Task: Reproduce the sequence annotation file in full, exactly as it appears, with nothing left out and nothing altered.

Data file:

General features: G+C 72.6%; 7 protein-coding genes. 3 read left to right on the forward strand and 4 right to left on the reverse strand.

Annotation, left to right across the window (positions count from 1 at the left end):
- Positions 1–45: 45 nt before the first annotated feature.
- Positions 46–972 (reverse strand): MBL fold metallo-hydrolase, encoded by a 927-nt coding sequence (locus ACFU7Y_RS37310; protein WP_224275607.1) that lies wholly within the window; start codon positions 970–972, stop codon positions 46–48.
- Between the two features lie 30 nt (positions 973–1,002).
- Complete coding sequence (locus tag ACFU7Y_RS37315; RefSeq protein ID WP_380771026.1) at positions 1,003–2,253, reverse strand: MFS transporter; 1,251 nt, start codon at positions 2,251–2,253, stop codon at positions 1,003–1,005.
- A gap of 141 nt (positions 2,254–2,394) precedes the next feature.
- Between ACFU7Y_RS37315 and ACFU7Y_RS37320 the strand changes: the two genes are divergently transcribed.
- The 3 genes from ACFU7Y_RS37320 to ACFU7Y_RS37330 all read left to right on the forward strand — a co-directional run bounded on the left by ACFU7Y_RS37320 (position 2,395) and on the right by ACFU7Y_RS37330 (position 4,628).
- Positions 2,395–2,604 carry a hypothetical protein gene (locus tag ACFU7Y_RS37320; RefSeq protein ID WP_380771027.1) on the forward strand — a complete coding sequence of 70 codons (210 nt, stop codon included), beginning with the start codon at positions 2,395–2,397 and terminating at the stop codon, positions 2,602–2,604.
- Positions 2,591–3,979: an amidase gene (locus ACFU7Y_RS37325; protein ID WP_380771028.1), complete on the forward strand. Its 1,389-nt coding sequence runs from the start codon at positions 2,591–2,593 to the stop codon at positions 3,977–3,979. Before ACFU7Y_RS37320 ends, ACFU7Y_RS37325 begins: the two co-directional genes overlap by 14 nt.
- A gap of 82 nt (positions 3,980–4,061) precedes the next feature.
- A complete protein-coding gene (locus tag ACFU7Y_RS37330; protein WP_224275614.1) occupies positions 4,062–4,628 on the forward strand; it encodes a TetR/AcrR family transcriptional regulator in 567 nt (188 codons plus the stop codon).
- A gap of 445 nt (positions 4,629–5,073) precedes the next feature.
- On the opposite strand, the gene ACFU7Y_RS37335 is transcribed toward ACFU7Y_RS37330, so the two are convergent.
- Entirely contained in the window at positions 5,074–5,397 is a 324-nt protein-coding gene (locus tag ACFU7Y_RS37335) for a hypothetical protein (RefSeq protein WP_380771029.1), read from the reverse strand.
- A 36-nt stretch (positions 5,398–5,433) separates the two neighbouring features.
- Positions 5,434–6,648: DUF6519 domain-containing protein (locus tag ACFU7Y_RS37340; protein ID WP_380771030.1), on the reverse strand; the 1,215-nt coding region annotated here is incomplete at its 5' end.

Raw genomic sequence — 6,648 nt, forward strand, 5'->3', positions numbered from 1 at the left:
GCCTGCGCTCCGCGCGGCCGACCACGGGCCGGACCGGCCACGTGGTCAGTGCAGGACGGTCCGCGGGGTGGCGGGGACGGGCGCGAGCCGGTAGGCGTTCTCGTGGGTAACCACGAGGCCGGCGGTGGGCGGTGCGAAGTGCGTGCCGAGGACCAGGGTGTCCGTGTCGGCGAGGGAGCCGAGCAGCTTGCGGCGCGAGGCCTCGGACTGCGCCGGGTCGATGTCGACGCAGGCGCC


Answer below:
General features: G+C 72.6%; 7 protein-coding genes. 3 read left to right on the forward strand and 4 right to left on the reverse strand.

Annotation, left to right across the window (positions count from 1 at the left end):
- Positions 1–45: 45 nt before the first annotated feature.
- Positions 46–972 (reverse strand): MBL fold metallo-hydrolase, encoded by a 927-nt coding sequence (locus ACFU7Y_RS37310; protein WP_224275607.1) that lies wholly within the window; start codon positions 970–972, stop codon positions 46–48.
- Between the two features lie 30 nt (positions 973–1,002).
- Complete coding sequence (locus tag ACFU7Y_RS37315; RefSeq protein ID WP_380771026.1) at positions 1,003–2,253, reverse strand: MFS transporter; 1,251 nt, start codon at positions 2,251–2,253, stop codon at positions 1,003–1,005.
- A gap of 141 nt (positions 2,254–2,394) precedes the next feature.
- Between ACFU7Y_RS37315 and ACFU7Y_RS37320 the strand changes: the two genes are divergently transcribed.
- The 3 genes from ACFU7Y_RS37320 to ACFU7Y_RS37330 all read left to right on the forward strand — a co-directional run bounded on the left by ACFU7Y_RS37320 (position 2,395) and on the right by ACFU7Y_RS37330 (position 4,628).
- Positions 2,395–2,604 carry a hypothetical protein gene (locus tag ACFU7Y_RS37320; RefSeq protein ID WP_380771027.1) on the forward strand — a complete coding sequence of 70 codons (210 nt, stop codon included), beginning with the start codon at positions 2,395–2,397 and terminating at the stop codon, positions 2,602–2,604.
- Positions 2,591–3,979: an amidase gene (locus ACFU7Y_RS37325; protein ID WP_380771028.1), complete on the forward strand. Its 1,389-nt coding sequence runs from the start codon at positions 2,591–2,593 to the stop codon at positions 3,977–3,979. Before ACFU7Y_RS37320 ends, ACFU7Y_RS37325 begins: the two co-directional genes overlap by 14 nt.
- A gap of 82 nt (positions 3,980–4,061) precedes the next feature.
- A complete protein-coding gene (locus tag ACFU7Y_RS37330; protein WP_224275614.1) occupies positions 4,062–4,628 on the forward strand; it encodes a TetR/AcrR family transcriptional regulator in 567 nt (188 codons plus the stop codon).
- A gap of 445 nt (positions 4,629–5,073) precedes the next feature.
- On the opposite strand, the gene ACFU7Y_RS37335 is transcribed toward ACFU7Y_RS37330, so the two are convergent.
- Entirely contained in the window at positions 5,074–5,397 is a 324-nt protein-coding gene (locus tag ACFU7Y_RS37335) for a hypothetical protein (RefSeq protein WP_380771029.1), read from the reverse strand.
- A 36-nt stretch (positions 5,398–5,433) separates the two neighbouring features.
- Positions 5,434–6,648: DUF6519 domain-containing protein (locus tag ACFU7Y_RS37340; protein ID WP_380771030.1), on the reverse strand; the 1,215-nt coding region annotated here is incomplete at its 5' end.

Raw genomic sequence — 6,648 nt, forward strand, 5'->3', positions numbered from 1 at the left:
GCCTGCGCTCCGCGCGGCCGACCACGGGCCGGACCGGCCACGTGGTCAGTGCAGGACGGTCCGCGGGGTGGCGGGGACGGGCGCGAGCCGGTAGGCGTTCTCGTGGGTAACCACGAGGCCGGCGGTGGGCGGTGCGAAGTGCGTGCCGAGGACCAGGGTGTCCGTGTCGGCGAGGGAGCCGAGCAGCTTGCGGCGCGAGGCCTCGGACTGCGCCGGGTCGATGTCGACGCAGGCGCC